Indigenous rangeland management practices, forage quality and availability, and livestock production by pastoralists and agro-pastoralists in miombo woodlands were investigated in a study conducted in Kilosa district, Tanzania. The study methods comprised household interviews, key informant and focus group discussions, and forage laboratory analyses. Preferred forage species and indigenous rangeland and livestock management practices among pastoral and agro-pastoral communities in miombo woodlands were identified, and the nutrient content of the forages was determined. In general, rangeland management in the study area faces challenges such as unclear or disputed land tenure regime and lack of technical knowledge. Moreover, the nutritional value of some native forage species identified in miombo was found to be too low to meet the nutrient requirements of livestock. Livestock in miombo contribute greatly to household livelihoods and food security, but forage scarcity was identified as a limiting factor. Overall, it was concluded that rangeland improvement practices are poor or nonexistent in allocated grazing areas in Kilosa's miombo woodlands.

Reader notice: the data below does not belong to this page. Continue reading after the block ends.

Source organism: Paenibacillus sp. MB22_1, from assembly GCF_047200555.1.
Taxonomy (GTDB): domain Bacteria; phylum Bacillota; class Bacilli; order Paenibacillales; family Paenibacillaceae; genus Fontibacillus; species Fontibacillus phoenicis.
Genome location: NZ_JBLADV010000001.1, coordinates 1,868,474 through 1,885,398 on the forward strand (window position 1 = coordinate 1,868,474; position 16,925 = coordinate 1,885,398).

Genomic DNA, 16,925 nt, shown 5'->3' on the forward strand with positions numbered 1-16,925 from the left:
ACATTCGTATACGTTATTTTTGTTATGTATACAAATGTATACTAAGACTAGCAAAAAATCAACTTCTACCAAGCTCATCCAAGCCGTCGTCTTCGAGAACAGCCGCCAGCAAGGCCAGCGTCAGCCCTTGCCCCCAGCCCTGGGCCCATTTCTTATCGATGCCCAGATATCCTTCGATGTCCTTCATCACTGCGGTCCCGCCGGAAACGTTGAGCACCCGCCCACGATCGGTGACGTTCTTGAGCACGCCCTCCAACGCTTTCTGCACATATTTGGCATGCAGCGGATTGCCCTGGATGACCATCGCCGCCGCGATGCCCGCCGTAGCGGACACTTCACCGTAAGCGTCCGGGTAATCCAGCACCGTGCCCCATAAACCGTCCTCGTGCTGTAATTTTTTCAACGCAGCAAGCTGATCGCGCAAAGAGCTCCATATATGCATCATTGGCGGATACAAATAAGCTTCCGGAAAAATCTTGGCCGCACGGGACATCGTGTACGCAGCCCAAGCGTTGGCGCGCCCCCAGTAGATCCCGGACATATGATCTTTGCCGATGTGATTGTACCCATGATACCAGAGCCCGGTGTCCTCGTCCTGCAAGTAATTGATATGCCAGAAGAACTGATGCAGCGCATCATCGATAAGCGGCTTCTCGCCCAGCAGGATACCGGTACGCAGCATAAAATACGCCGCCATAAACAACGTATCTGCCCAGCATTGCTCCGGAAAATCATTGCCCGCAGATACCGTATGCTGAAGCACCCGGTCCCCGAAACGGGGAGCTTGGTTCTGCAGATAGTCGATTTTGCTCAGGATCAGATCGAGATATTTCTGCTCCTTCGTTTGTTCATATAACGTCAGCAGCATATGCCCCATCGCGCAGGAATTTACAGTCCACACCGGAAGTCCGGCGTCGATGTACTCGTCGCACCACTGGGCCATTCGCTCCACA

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Vol. 73 • No. 2